My Dog Ate Onions, What Should I Do?

Dog Sniffing Onions and Chives
If your dog eats onions or chives, there are steps you’ll need to take immediately.

In the unfortunate event that your dog does consume onions, there are some steps you should immediately take. We’ve already recommended you contact your vet immediately, but you can take these steps while you wait.

Watch For Symptoms

Are they behaving normally? Are they breathing faster than normal? Has there been any vomiting or diarrhea? If your dog has pale gums, has collapsed, or is struggling to breathe, you need to head immediately to your nearest emergency vet. If your dog is bright, alert, and breathing normally, continue to step 2.

Prevent further access

Clean up any onion (or foods containing onion) from the floor to ensure that other pets don’t join in, and your dog doesn’t go back for more. This includes the trash can as the smell of onions, especially as part of a delicious meal, is extremely tempting for dogs.

Call Your Veterinarian

Given how severe the toxic effects of onion can be for our dogs, it’s best to seek veterinary advice as soon as possible. Remember small breed dogs and puppies only need to ingest a very small amount of onion to show signs of toxicity. Make sure you give your vet all the relevant information:

  • Age, breed, health status (any known illnesses), and size of your dog.
  • Amount of onion possibly eaten.
  • Any other foods that might have been eaten.
  • What time your dog ate the onion (or best possible estimate).
  • Any signs of illness or unusual behavior.

If your vet is concerned your dog has ingested a toxic amount of onion, they will advise you to come down to the clinic. If your clinic is nearby, it may be worth going directly to the vet instead of waiting.

Calculate How Much Was Consumed

If you dropped a raw onion on the floor and watched your dog eat it, this is fairly straightforward. More often though the onion will be cooked or added to a meal. Try to remember how much onion went into the dish and how much of that your dog could have eaten. Check labels for onion, onion powder, or related foods such as garlic. If you think there is any possibility that your dog has eaten a toxic amount of onion (see above), or you aren’t sure, you need to call your vet.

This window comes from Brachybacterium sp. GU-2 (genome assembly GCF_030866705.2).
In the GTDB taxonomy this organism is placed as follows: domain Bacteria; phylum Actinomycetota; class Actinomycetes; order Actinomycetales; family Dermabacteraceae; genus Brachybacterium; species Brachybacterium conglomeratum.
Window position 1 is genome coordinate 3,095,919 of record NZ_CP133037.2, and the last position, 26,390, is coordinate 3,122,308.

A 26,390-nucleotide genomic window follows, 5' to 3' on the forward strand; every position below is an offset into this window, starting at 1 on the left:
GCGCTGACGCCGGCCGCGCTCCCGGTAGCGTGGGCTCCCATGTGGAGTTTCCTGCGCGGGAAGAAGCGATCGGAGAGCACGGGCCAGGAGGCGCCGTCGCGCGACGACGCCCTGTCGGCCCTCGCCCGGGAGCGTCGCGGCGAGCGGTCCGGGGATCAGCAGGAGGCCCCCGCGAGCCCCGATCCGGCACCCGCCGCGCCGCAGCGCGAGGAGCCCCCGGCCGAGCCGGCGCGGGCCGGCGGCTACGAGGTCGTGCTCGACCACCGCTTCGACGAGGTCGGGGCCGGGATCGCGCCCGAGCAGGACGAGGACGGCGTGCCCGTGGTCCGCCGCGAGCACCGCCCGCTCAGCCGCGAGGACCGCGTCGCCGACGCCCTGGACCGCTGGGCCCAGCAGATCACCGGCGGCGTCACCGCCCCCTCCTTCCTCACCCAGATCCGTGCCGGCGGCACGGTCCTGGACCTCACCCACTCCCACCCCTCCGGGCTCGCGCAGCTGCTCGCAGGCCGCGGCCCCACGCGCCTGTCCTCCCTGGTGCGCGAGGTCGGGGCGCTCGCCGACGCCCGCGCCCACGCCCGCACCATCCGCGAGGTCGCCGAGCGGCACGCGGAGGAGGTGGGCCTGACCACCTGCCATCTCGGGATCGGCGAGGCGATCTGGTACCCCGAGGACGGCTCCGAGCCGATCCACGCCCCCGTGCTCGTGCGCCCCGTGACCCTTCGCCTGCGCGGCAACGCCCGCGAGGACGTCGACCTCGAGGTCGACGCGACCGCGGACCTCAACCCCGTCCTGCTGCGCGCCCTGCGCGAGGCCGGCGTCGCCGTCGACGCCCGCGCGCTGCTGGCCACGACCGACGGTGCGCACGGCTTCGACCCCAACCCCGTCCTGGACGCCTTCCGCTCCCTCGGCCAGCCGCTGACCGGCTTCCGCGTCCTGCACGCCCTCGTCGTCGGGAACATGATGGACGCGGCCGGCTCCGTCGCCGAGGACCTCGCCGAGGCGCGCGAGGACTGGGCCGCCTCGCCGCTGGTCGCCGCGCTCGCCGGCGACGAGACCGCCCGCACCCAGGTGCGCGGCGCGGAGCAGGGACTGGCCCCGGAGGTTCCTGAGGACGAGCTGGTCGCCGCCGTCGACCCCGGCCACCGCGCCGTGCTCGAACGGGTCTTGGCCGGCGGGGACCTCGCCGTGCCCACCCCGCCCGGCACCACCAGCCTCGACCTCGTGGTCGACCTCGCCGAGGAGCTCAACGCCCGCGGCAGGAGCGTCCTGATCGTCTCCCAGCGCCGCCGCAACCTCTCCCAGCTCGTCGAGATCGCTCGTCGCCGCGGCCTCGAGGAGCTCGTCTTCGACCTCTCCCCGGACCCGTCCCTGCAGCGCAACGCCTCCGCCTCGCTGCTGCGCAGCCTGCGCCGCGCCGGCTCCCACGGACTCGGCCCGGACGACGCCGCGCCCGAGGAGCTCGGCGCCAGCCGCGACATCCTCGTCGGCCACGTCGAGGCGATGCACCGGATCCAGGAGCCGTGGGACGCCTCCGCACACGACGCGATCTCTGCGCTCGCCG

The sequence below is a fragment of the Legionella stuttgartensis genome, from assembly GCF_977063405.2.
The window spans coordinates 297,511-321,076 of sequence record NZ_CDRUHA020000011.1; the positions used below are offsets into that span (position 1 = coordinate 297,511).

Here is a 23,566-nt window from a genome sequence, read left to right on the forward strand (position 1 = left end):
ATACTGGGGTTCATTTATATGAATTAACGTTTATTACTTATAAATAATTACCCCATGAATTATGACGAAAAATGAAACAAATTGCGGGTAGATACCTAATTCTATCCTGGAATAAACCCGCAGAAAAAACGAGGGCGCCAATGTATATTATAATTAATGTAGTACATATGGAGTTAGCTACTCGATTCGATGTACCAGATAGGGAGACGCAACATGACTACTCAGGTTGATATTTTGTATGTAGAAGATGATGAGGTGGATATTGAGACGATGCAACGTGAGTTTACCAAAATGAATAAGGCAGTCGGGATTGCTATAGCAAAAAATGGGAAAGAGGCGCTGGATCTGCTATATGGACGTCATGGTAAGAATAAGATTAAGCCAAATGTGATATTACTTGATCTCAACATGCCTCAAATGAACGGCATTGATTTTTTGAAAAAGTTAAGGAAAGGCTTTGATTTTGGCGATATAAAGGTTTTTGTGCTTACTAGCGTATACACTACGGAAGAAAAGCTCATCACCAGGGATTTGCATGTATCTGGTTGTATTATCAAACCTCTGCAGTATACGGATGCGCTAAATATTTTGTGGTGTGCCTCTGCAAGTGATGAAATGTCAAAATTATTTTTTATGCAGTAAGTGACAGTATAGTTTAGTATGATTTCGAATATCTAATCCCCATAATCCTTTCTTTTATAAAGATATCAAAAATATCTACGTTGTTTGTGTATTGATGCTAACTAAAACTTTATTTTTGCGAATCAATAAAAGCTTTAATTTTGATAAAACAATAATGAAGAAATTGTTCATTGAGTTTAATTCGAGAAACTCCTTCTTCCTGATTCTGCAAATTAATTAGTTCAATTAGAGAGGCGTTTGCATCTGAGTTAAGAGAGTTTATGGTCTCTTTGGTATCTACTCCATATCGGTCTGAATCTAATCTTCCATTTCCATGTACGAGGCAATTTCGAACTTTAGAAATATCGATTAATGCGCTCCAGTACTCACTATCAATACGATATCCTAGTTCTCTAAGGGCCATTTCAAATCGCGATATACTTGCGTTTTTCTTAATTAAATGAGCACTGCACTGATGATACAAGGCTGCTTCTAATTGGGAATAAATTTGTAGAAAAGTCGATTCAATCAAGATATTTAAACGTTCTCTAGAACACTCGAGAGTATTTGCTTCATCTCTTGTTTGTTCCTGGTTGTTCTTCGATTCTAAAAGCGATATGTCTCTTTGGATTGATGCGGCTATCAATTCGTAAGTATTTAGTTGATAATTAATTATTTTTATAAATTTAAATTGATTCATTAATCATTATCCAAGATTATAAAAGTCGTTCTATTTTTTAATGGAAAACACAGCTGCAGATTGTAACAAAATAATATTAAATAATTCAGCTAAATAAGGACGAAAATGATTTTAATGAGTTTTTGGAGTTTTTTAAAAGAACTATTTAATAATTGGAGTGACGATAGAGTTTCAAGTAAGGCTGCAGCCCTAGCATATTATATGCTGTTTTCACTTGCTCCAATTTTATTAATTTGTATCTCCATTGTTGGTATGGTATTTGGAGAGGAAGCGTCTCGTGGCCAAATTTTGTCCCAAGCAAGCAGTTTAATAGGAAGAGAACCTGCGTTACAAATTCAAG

Monitor Closely

Once your dog is home from the vet, follow all discharge instructions carefully. You’ll want to keep a close eye on your dog for any of the signs associated with onion toxicity (see above). This also applies if your vet thinks it is unlikely that your dog has eaten enough onion to be toxic, and has advised you to take a ‘wait and see’ approach.

Frequently Asked Questions

Here are some other questions that are commonly asked when a dog may consume onions. It’s worth noting, that this isn’t meant to be all-inclusive, and if you still have questions, contact your veterinarian.

What is the treatment for onion toxicity?

Your vet will take a thorough clinical history and perform a physical examination of your dog. If your dog has only recently eaten onion and is otherwise well, the vet may make them vomit to try to prevent the development of toxic effects, such as hemolytic anemia.

However, please don’t attempt this at home. Making a dog vomit is not a risk-free procedure and should only ever be attempted by a veterinary professional. They will give your dog an injection to do this as safely as possible. Home remedies for inducing vomiting in dogs are all over the internet. Many are unsafe and can restrict the help your vet can give your dog at the surgery. Activated charcoal may also be administered. This can help to bind any toxin that isn’t removed by vomiting so that it can pass through the gut without being absorbed.

How can I prevent onion toxicity and keep my dog safe?

Making sure your dog is unable to access onions in any form is the safest way to keep your dog safe and prevent onion toxicity. If you grow onions or any of the Allium family in your garden, make sure this section is fenced off. In the kitchen, make sure to avoid leaving food in places your dog might reach, such as coffee tables (and the kitchen counter for taller breeds!).

During food preparation, keep your dog away from the kitchen. In the event food is dropped, and make sure your trash can is pet-secure, or out of reach. It’s best to avoid feeding leftovers or ‘human food’ where possible, and if you do, check the ingredients for onion or onion powder before feeding it to your dog.

Final Thoughts

As we’ve mentioned, if your dog has eaten onions, your first step should be to call your veterinarian. Once you’ve figured out if you are in the clear,  you’ll want to follow your vet’s advice to make sure that your pup is on the mend. As always, do your best to take proper precautions to prevent onion eating from happening in the first place. With a little luck, your pup will be fine if they decided to peel back an onion.